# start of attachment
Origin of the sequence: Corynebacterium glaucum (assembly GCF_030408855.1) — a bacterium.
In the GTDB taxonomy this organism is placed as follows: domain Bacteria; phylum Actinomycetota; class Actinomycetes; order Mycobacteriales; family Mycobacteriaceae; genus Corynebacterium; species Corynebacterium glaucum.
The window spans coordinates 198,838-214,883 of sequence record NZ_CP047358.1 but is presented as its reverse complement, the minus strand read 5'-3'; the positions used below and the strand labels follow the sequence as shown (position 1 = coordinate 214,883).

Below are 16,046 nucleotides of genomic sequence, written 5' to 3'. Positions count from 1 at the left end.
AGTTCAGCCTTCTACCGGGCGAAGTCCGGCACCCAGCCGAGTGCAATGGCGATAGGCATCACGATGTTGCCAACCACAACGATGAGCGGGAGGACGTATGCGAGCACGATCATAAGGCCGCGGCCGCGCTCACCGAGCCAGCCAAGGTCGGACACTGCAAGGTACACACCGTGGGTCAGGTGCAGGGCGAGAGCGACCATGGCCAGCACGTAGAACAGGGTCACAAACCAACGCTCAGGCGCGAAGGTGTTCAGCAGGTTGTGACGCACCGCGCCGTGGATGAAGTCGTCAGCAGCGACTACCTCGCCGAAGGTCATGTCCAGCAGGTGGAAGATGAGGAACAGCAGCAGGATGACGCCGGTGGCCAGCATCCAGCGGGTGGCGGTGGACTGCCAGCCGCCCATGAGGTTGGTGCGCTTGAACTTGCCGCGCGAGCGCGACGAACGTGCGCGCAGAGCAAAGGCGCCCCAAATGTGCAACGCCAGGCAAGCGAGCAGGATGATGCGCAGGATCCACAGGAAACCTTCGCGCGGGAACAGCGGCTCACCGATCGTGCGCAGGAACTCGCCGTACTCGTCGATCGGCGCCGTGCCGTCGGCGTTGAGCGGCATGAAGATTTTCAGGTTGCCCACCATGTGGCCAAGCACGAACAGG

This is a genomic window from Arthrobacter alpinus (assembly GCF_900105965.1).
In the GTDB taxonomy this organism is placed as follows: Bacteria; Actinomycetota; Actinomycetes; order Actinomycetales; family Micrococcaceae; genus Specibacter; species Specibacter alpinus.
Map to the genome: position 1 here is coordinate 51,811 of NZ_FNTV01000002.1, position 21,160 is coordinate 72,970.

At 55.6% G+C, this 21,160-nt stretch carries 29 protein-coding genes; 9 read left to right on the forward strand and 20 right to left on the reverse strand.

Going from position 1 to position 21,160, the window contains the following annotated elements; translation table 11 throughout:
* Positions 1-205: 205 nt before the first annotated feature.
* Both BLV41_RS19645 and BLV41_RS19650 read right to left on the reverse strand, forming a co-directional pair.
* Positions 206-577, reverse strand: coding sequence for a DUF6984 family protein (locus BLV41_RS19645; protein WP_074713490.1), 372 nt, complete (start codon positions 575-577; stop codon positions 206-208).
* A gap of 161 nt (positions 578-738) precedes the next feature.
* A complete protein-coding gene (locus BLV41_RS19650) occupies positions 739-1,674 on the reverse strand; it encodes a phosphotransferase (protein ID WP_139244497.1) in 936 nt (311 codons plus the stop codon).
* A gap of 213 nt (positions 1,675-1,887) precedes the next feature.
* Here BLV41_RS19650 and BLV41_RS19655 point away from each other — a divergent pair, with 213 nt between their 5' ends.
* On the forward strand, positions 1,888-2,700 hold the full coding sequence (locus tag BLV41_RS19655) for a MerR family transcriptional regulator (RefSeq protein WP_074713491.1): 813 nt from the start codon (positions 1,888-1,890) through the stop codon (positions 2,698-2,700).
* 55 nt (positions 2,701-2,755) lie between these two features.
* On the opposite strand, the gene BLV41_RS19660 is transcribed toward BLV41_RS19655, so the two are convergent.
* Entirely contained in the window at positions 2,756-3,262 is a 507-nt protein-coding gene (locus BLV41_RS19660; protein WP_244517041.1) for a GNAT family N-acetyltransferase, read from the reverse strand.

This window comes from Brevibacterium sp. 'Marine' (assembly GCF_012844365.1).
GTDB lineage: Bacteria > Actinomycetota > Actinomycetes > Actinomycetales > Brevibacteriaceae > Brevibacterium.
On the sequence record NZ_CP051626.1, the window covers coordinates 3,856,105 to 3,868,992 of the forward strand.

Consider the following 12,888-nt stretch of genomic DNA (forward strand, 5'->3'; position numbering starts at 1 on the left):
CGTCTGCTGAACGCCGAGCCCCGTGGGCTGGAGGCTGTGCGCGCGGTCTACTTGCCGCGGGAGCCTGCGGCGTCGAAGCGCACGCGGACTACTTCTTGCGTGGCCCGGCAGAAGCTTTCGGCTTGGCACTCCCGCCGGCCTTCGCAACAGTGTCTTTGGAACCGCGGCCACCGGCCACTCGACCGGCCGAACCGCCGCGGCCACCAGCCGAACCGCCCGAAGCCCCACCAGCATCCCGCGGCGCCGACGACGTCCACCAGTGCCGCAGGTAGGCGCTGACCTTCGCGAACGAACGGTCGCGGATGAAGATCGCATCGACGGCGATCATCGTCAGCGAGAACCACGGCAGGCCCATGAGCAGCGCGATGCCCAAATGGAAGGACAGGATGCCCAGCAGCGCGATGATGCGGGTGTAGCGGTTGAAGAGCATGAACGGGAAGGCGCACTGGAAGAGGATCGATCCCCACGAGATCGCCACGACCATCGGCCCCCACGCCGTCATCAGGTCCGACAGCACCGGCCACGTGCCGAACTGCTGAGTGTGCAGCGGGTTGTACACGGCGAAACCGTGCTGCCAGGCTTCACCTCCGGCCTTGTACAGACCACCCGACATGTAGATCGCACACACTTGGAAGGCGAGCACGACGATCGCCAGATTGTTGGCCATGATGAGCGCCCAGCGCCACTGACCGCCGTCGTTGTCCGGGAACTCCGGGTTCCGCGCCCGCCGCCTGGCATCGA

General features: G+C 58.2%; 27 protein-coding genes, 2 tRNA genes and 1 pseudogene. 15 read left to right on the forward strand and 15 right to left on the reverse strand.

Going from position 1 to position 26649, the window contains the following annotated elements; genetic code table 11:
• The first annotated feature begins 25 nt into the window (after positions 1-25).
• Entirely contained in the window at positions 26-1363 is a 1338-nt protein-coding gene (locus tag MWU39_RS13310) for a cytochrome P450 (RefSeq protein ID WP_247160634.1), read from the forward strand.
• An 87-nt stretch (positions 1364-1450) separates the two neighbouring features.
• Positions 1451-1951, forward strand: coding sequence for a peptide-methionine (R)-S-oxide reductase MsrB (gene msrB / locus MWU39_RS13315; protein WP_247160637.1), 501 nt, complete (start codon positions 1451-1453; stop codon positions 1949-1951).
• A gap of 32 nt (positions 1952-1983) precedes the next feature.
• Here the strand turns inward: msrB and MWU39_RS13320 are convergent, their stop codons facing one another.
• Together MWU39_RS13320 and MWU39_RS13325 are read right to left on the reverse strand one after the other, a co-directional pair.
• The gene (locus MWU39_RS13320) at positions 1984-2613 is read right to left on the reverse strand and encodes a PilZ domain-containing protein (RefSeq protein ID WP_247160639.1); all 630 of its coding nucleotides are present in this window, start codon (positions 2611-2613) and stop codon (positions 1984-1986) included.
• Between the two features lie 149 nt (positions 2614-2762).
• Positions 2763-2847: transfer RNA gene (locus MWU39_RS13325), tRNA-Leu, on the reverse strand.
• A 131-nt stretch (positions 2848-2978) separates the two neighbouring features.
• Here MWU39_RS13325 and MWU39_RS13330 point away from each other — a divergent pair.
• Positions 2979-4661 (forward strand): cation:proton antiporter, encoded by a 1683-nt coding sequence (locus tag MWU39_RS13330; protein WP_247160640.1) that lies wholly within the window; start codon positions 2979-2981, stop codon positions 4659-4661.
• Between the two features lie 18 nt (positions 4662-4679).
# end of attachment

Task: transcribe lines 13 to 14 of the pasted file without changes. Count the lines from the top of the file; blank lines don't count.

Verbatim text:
* Positions 206-577, reverse strand: coding sequence for a DUF6984 family protein (locus BLV41_RS19645; protein WP_074713490.1), 372 nt, complete (start codon positions 575-577; stop codon positions 206-208).
* A gap of 161 nt (positions 578-738) precedes the next feature.